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Playing Tour Guide? Visit These Duke Stops

Check out the recommendations to build your route for showing off Duke

Blooming tulips near the Duke University Road entrance to campus present a beautiful welcome to visitors.
Blooming tulips near the Duke University Road entrance to Duke's campus present a beautiful welcome to visitors.

As a New York native who’s called Duke home for nearly 12 years, Debbe Geiger occasionally has curious family and friends visit from out of town.

Debbe Geiger, far right, on a tour of campus she gave to friends from out of town. Photo courtesy of Debbe Geiger.It’s not uncommon for Geiger, director of content strategy for Duke Health Marketing and Communications, to play the role of campus tour guide.

“I love taking relatives to the Lemur Center and the Brodhead Center,” she said. “We’ve been to the Gardens several times, sometimes we’ll just drive around. It’s just a really special place.”

When it comes to showing off Duke, few people are better equipped than the people who work here every day. We asked staff and faculty to suggest their favorite campus tour stops, and here are a few answers.

Duke University Chapel

The soaring interior of Duke University Chapel leaves many visitors moved.Hilary Bouton-Verville has a few must-visit spots for friends and family. Sarah P. Duke Gardens is an easy choice with lush lawns and vibrant flowers that astonish visitors year-round. When possible, a trip to the Duke Lemur Center provides a chance for guests to meet campus’ most adorable residents.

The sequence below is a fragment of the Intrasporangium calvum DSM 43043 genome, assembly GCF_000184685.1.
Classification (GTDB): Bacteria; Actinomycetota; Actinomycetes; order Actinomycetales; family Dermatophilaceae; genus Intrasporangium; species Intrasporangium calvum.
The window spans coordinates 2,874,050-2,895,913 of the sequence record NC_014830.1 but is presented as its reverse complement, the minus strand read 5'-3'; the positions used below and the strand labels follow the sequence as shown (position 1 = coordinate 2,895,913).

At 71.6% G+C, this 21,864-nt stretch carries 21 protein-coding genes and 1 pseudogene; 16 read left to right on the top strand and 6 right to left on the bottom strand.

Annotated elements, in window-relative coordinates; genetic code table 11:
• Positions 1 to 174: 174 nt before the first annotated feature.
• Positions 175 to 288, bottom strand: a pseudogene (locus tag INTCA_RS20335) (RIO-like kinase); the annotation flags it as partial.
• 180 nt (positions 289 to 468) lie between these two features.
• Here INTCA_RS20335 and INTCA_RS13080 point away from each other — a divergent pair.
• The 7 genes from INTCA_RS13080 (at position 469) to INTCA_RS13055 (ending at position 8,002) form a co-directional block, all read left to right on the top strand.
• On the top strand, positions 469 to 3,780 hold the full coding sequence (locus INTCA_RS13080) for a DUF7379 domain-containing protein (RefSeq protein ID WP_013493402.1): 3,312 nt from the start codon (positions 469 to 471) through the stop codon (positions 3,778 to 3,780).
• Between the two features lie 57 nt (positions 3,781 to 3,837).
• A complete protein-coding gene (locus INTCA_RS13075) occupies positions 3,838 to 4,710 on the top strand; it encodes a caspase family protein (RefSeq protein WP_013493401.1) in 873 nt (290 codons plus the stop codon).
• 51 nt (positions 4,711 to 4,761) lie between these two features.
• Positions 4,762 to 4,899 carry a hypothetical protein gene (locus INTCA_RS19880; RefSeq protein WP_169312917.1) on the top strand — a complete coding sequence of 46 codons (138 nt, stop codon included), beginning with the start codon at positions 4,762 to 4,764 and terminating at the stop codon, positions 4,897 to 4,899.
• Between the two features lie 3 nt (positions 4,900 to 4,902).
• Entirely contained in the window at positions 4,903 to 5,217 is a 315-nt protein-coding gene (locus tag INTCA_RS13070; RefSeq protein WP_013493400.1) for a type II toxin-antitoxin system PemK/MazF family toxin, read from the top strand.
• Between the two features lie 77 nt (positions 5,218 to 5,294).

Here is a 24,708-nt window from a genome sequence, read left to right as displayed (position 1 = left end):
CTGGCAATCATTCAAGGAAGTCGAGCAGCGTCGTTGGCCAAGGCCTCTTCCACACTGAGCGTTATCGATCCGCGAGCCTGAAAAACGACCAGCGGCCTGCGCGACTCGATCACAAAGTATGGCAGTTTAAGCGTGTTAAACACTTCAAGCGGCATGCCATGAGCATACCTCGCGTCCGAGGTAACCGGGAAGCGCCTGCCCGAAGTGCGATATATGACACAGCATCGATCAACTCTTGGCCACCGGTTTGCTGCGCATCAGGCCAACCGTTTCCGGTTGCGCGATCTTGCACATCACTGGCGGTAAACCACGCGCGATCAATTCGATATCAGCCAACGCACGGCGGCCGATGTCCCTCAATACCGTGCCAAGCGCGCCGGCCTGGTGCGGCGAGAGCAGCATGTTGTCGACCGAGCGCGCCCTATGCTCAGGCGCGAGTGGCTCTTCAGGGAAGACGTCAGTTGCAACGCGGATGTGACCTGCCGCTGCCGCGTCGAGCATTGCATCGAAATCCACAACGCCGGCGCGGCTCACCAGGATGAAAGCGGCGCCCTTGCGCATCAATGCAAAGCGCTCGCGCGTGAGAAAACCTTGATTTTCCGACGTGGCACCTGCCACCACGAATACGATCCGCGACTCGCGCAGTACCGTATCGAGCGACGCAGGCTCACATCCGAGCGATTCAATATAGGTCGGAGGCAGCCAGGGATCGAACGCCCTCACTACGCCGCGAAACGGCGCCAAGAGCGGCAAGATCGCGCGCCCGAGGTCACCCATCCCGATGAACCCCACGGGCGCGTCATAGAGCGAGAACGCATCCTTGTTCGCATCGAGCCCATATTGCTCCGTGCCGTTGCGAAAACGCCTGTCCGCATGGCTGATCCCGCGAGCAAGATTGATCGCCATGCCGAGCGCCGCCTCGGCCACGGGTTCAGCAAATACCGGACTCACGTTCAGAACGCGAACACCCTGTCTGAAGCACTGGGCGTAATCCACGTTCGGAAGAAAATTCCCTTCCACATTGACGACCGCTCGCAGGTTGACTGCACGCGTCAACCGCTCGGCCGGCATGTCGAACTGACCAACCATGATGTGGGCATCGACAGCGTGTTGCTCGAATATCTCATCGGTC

But Bouton-Verville, associate director for program management at the Duke Human Vaccine Institute, said that there’s something special about a visit to Duke University Chapel.

“When you walk up to it, everybody kind of goes quiet,” Bouton-Verville said. “They’re just taking it in. You can see their eyes are really big.”

Aside from the grandeur of the stained glass, elegant stonework and stunning scale of the building, Bouton-Verville appreciates that the religious meaning of the space shows visitors how life at Duke has many sides.

“It kind of reminds them that there’s more than just science here, there’s more than just sports,” Bouton-Verville said.

Cameron Indoor StadiumCameron Indoor Stadium interior.

Last spring, a good friend of Debbe Geiger’s came down from New York with her family. The friend’s 13-year old son was a basketball fan, so when Geiger showed the family around campus, Cameron Indoor Stadium was a must-see sight.

As luck would have it, on the day they visited, Cameron was open, and Geiger and her guests tagged along with a group taking a tour. The tour included a chance to walk on the court and ended with a stroll through the nearby Duke Basketball Museum and the Duke Athletics Hall of Fame.

“They loved it,” Geiger said. “It was great. And I’m a big Duke basketball fan, so any opportunity I have to feel the vibe in that building, I will take.”

A few weeks ago, Geiger was able to attend a Duke basketball game.

“I was at a game and I posted a photo and said we were at a game,” Geiger said. “And then my friend responded saying ‘I WAS ON THAT FLOOR!!!’ It definitely resonated with them.”

Duke Children’s Health CenterAtrium of Duke Children's Health Center.